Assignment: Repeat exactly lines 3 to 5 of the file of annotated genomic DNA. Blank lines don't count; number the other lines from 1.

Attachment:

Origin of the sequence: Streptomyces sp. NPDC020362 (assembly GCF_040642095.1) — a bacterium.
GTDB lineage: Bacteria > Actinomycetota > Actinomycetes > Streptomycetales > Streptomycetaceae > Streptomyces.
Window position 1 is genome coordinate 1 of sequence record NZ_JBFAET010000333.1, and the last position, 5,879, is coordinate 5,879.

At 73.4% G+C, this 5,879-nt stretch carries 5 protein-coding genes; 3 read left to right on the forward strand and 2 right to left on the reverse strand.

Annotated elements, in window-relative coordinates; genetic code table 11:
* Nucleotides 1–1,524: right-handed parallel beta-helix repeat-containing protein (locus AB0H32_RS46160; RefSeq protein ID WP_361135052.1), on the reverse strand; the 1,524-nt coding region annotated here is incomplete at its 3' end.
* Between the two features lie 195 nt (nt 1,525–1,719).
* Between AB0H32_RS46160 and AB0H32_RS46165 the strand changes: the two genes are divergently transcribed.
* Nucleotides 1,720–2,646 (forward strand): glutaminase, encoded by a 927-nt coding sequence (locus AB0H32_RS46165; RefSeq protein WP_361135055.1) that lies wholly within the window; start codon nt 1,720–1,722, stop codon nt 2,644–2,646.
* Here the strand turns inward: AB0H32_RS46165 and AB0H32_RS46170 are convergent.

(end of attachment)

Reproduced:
Window position 1 is genome coordinate 1 of sequence record NZ_JBFAET010000333.1, and the last position, 5,879, is coordinate 5,879.

At 73.4% G+C, this 5,879-nt stretch carries 5 protein-coding genes; 3 read left to right on the forward strand and 2 right to left on the reverse strand.

Annotated elements, in window-relative coordinates; genetic code table 11: